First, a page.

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Table 1 WAIS-IV index scores: capacities assessed and relevance to physicians’ job rolea

From: A preliminary investigation to explore the cognitive resources of physicians experiencing difficulty in training

WAIS Index Primary Capacities Targeted for Assessment Relevance to Physicians’ Job Role
Verbal Comprehension Index Verbal reasoning and conceptualising ability – synthesising and modelling ideas. Lexical knowledge – receptive and expressive vocabulary. General societal knowledge.
 Retrieval of verbal information from long-term storage
 Reasoning with verbal information For example: being able to explain information clearly to patients and colleagues; being able to remember the diagnostic criteria for different medical conditions; orally presenting cases and justifying decisions made in relation to care.
Perceptual Reasoning Index Interpreting and reasoning with pictorial, diagrammatic, schematic and graphical information – problems of omission and commission in pattern recognition and matching. Integration of two and three dimensional data. Hypothetico-deductive reasoning.
 Reasoning with nonverbal visual stimuli
For example: being able to interpret nonverbal information on a patient, e.g. an x-ray or scan; being able to interpret and use presenting visual symptoms to contribute towards making an informed diagnosis.
Working Memory Index Short-term auditory sequential memory for holding complex patient and colleague information in mind. Central executive working memory for mental computation, whilst drawing on information in long term memory, and then executing conclusion in ordered and logical manner. Personal organisation.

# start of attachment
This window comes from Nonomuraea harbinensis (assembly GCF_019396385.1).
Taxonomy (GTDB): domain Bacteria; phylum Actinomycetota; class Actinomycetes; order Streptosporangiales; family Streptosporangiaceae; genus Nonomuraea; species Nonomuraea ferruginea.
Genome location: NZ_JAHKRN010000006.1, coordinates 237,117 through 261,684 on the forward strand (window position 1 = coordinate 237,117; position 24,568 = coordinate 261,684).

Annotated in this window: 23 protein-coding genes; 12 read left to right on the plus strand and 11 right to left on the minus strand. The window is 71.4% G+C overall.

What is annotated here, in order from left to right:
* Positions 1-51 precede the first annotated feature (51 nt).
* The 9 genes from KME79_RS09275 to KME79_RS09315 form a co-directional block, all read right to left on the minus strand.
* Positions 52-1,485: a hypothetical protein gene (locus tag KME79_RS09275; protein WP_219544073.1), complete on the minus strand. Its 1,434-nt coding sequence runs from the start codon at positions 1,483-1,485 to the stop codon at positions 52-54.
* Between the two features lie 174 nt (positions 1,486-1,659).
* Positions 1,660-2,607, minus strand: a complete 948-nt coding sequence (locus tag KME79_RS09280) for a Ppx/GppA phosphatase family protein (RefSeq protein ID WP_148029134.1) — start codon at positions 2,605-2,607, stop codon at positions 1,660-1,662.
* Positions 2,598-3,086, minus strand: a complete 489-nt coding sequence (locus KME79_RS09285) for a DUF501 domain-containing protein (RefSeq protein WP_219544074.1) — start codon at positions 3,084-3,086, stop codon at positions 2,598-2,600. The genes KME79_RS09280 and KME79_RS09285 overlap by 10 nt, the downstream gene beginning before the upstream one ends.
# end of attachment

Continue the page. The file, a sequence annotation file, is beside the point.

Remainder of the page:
Initial registration and holding of information (sometimes referred to as short term memory)
 The mental manipulation of information that is being held in mind (often referred to as working memory) For example: being able to listen to a patient tell you their symptoms, hold this information in mind, whilst combining it with other information from alternative sources, e.g. past medical history, information from colleagues or family members, whilst also bringing to mind the diagnostic criteria for different possible conditions.
Processing Speed Index Proofing and clerical checking. Working against the clock in time pressured situations without error. Transcribing. Fine motor precision and accuracy. Visual scanning and tracking. Holding data in the visual-spatial sketchpad aspect of working memory. Dealing with cognitive noise (Stroop).
 Processing speed with nonverbal, visual stimuli
For example: being able to quickly scan information about a patient to identify relevant details; proofing reports or clinical notes; analysing nonverbal information (e.g. figures, pictures, images) during a time-pressured exam.
  1. aAdapted from table created by Michael Lock Consultant Psychologists, 2013 and information from ‘Primary Capacities Targeted for Assessment’ taken from Lichtenberger and Kaufman (2013, Appendix B1)